When I was researching my book on Portland Beer, I asked a number of people why craft beer had taken off here. The theme that popped up routinely in responses was provincialism. In Portland and Oregon we have a history of preferring products that are produced locally by local businesses.
These attitudes originated during pioneer times and grew into a strong do-it-yourself culture through the 20th century. I think a good argument can be made that provincialism is on the wane here. You look around and see all these nationally-owned big box stores infesting the area and you realize there's nothing provincial about them.
However, provincial attitudes are entrenched when it comes to craft beer. That's probably because craft beer came along at a time, starting in the mid-1980s, when our provincial facade was beginning to crack. We've experienced massive growth since that time and a lot of things have changed. Yet we stubbornly hang on to craft beer as something small, local and artisan.
There truly is a sort of mythology driving that. Some of our breweries (Deschutes, Widmer, etc.) are huge by craft standards. And there's serious money being invested in hoards of beer-centric operations like taprooms, restaurants, growler fill stations and more. Craft beer is big business. Yet many beer fans continue to think of it differently.
It's hard to say what will happen with 10 Barrel. The founders got a chunk of cash, for sure, and you can't fault them for that. In the short run, I suspect they will continue to function much as they have. The beers brewed in 10 Barrel breweries will remain solid. Their specialty beer program may actually expand, as it has at Goose Island since the AB buyout a couple of years back.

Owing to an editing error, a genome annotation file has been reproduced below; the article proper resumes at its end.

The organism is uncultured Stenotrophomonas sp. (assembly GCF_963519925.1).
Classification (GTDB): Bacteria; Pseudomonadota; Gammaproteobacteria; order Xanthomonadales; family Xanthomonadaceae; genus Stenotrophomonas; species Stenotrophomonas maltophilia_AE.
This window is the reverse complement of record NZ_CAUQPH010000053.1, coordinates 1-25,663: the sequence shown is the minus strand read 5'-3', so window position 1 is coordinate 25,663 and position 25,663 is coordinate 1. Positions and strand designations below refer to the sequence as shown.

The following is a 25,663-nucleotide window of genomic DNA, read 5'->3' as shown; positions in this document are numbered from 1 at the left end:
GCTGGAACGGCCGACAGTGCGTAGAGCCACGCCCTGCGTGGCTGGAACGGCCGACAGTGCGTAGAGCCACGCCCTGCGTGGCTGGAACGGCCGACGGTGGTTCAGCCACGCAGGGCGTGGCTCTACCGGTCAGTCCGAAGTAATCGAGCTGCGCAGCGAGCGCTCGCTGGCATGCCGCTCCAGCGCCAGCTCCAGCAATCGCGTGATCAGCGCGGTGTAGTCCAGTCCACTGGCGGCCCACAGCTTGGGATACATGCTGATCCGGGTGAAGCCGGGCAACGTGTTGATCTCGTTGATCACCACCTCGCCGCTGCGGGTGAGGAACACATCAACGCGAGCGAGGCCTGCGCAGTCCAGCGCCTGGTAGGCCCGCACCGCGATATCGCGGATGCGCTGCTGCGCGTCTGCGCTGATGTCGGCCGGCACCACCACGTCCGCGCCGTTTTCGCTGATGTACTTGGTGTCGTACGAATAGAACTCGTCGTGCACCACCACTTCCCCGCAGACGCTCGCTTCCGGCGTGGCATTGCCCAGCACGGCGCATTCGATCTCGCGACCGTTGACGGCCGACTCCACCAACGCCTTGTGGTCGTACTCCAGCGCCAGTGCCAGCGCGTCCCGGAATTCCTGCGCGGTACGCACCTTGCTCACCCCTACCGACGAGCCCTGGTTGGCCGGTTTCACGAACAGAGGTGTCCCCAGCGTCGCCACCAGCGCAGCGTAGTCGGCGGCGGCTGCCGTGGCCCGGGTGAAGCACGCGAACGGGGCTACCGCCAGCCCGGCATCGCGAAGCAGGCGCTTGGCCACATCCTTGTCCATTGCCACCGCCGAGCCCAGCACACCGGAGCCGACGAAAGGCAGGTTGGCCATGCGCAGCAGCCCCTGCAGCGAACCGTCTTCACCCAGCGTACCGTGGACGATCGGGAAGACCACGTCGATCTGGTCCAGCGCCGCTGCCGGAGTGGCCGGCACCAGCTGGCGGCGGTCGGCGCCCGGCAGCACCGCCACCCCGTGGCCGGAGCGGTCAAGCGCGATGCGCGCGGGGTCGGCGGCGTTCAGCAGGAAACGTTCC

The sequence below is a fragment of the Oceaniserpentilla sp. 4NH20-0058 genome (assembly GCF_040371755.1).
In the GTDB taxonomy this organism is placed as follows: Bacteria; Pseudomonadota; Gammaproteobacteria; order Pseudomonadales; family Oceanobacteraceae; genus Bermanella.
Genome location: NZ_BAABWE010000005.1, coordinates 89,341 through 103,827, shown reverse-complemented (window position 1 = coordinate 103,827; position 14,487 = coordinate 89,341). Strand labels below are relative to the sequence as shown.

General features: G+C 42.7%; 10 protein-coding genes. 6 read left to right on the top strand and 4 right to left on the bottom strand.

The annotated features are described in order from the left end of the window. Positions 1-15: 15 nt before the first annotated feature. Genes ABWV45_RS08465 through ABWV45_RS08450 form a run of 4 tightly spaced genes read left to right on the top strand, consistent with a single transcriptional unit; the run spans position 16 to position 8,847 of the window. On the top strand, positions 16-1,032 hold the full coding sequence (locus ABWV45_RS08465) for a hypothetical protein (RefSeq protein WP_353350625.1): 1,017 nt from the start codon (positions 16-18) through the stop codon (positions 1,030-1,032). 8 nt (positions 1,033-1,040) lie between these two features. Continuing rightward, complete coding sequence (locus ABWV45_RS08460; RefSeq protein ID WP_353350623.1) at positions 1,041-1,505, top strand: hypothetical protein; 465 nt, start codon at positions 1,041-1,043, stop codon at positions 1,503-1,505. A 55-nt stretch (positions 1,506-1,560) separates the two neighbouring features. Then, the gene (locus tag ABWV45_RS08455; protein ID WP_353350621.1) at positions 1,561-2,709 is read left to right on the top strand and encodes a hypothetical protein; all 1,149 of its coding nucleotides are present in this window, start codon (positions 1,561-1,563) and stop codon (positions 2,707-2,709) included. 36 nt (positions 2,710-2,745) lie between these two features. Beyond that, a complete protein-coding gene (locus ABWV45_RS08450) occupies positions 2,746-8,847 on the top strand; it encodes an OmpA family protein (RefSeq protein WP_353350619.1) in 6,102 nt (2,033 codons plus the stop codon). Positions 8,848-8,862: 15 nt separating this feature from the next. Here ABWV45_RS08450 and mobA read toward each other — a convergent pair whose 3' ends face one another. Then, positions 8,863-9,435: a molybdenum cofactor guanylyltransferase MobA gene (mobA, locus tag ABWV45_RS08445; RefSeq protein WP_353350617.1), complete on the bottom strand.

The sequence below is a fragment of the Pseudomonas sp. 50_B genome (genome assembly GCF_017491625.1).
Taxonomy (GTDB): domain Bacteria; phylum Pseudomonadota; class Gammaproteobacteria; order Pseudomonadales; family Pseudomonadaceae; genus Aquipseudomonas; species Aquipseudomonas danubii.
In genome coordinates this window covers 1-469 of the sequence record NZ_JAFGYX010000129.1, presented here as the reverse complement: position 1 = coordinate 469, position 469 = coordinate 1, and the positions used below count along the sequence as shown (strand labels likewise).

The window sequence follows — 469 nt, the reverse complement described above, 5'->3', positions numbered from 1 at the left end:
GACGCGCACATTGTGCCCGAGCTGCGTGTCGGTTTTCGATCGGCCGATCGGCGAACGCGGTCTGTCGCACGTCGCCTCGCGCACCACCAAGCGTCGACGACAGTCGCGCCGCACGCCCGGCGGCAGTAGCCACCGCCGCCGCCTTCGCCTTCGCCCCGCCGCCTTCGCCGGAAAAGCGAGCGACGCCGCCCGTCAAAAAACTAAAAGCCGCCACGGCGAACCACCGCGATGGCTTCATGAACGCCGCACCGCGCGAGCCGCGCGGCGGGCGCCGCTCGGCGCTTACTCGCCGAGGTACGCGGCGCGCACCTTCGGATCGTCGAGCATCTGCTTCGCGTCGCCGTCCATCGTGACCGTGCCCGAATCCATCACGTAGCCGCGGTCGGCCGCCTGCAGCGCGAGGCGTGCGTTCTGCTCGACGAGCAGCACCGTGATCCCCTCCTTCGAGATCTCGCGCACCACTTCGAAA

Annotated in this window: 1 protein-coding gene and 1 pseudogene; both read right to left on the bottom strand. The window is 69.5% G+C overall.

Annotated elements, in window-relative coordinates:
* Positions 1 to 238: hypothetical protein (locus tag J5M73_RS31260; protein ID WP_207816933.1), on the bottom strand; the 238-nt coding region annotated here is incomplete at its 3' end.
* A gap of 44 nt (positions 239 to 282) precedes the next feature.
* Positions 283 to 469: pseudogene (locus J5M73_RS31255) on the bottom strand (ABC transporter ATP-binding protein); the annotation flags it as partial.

Of course, AB did not enter into this deal out of the kindness of its heart...or strictly to help 10 Barrel build its brand in Oregon.They need to fill a deepening revenue hole caused by the collapse of Bud, Bud Light and other standards. Distributing craft brands around the country is part of that plan, and it means 10 Barrel beers will eventually be brewed in factory breweries, as happened with Goose Island. The quality of those beers will likely suffer.
Given Anheuser-Busch's body of work, they and 10 Barrel should have expected the uproar that materialized this week. Social media, which didn't exist when the prior deals happened, magnified the beatdown that descended on them. I understand comments were deleted and people were banned from social media pages. The banter reached such a crescendo that AB and 10 Barrel reached out to "sympathetic" media outlets (sorry, no names) in hopes of creating some positive spin. Ingenious.
Honestly, I completely get the emotionally charged response to this deal due to Anheuser-Busch's unlikable corporate persona. At the same time, I think a lot of people are holding onto some fairly outdated notions about craft beer. It is no longer particularly small or particularly local or necessarily driven by idealistic values. Craft beer is big business, and getting bigger by the minute.
The buyout of 10 Barrel isn't the end or even the beginning of the end for craft beer. Not even close. However, this deal and the one for Goose Island suggest an end to roughly three decades in which craft brewers flew mostly under big beer's radar. Those days are gone forever. And the line that previously divided craft beer and big beer is blurring.